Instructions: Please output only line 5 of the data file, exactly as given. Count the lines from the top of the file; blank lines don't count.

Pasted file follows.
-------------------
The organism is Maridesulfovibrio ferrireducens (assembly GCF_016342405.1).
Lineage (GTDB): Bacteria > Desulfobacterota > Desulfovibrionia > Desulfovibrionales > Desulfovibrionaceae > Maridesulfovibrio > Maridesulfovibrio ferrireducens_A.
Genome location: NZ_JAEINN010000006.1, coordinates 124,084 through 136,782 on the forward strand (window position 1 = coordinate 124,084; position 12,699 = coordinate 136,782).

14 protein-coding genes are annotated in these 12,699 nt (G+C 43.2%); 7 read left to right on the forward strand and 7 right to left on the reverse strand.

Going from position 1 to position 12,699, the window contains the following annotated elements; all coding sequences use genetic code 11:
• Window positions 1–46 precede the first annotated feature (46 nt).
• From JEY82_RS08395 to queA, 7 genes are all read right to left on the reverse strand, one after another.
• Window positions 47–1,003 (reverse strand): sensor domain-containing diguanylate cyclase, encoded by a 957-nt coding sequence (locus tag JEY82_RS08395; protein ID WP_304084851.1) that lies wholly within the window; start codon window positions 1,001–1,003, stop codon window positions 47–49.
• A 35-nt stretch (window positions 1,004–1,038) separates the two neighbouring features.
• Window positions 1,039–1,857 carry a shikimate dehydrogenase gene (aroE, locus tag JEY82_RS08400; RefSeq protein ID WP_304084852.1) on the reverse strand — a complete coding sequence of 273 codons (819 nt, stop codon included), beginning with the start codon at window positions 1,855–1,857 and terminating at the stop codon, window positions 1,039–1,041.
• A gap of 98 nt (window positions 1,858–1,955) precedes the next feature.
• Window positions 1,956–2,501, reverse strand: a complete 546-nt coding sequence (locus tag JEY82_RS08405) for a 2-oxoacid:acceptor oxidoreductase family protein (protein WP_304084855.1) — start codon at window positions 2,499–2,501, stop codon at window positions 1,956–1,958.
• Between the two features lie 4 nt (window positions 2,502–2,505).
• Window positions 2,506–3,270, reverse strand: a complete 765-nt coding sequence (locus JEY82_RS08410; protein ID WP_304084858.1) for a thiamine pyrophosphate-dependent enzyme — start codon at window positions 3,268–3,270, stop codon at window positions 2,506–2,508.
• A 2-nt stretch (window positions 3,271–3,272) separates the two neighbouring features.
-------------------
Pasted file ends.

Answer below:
Going from position 1 to position 12,699, the window contains the following annotated elements; all coding sequences use genetic code 11: